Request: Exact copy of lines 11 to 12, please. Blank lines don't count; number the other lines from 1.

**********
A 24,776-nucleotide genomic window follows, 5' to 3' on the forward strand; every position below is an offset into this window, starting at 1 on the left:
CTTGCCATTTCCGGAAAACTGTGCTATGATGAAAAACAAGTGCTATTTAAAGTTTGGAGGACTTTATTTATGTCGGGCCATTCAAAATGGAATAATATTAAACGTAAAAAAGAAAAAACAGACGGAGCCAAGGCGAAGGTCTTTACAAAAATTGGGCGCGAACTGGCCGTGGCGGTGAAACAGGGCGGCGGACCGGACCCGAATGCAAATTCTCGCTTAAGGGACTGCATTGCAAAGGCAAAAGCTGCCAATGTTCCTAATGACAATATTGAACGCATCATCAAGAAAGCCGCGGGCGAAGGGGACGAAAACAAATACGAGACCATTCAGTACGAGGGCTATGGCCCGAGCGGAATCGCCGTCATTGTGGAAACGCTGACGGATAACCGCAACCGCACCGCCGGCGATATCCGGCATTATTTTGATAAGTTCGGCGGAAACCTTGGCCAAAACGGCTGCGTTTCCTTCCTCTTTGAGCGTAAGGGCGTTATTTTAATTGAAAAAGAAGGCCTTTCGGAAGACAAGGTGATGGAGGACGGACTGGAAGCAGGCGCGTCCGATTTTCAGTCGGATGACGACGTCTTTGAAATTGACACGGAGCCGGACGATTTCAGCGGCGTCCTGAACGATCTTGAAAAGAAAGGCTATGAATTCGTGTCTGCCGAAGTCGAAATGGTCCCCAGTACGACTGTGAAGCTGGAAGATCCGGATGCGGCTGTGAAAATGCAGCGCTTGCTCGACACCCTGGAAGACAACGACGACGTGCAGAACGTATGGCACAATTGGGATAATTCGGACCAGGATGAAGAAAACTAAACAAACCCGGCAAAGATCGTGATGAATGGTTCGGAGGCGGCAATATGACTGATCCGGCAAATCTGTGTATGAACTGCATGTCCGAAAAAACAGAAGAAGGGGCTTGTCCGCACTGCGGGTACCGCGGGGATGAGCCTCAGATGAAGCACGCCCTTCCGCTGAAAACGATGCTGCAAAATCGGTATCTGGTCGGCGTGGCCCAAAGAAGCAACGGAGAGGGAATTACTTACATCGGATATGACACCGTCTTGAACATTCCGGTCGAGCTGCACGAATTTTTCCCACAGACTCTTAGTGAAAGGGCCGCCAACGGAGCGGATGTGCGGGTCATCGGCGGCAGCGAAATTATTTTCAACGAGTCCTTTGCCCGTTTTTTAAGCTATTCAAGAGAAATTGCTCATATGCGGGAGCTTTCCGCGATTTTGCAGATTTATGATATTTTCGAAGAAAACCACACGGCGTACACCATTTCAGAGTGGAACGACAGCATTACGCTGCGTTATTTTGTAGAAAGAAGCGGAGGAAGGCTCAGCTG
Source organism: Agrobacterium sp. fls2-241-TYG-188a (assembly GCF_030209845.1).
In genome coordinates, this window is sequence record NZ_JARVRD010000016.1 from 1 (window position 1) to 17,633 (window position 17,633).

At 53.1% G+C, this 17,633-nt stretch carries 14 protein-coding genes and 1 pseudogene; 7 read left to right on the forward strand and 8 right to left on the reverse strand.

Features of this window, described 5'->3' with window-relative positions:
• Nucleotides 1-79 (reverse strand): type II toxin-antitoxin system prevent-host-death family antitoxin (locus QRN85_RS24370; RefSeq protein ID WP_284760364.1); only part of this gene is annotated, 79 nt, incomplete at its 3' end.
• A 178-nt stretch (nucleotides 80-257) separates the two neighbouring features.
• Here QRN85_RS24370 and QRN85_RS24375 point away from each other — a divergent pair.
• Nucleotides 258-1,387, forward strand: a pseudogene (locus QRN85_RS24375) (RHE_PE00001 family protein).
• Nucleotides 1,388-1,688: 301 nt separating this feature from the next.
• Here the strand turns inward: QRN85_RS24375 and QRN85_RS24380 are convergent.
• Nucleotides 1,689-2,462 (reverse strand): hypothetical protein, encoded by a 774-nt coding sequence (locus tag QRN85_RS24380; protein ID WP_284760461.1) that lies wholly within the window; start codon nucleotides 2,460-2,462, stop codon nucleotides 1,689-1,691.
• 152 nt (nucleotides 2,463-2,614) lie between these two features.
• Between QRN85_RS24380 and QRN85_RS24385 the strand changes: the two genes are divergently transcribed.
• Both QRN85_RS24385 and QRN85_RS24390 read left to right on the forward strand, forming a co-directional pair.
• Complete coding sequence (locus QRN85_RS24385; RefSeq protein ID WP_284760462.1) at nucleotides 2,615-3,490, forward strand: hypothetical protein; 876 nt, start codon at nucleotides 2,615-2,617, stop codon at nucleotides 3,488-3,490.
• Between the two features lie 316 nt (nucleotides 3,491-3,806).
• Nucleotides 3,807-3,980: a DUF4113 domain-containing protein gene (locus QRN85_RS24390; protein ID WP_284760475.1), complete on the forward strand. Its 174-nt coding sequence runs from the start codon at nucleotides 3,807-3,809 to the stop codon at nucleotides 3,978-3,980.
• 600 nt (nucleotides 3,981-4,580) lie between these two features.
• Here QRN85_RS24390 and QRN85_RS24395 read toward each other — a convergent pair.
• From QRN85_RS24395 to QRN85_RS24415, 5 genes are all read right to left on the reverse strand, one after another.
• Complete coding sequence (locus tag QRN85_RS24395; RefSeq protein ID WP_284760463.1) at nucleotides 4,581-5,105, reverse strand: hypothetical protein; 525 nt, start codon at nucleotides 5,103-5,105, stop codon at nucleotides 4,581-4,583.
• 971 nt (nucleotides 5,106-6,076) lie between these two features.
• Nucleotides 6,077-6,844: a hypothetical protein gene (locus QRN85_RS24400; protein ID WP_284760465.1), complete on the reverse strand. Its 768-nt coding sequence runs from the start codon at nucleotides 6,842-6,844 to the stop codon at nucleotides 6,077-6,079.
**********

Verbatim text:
• Nucleotides 1,388-1,688: 301 nt separating this feature from the next.
• Here the strand turns inward: QRN85_RS24375 and QRN85_RS24380 are convergent.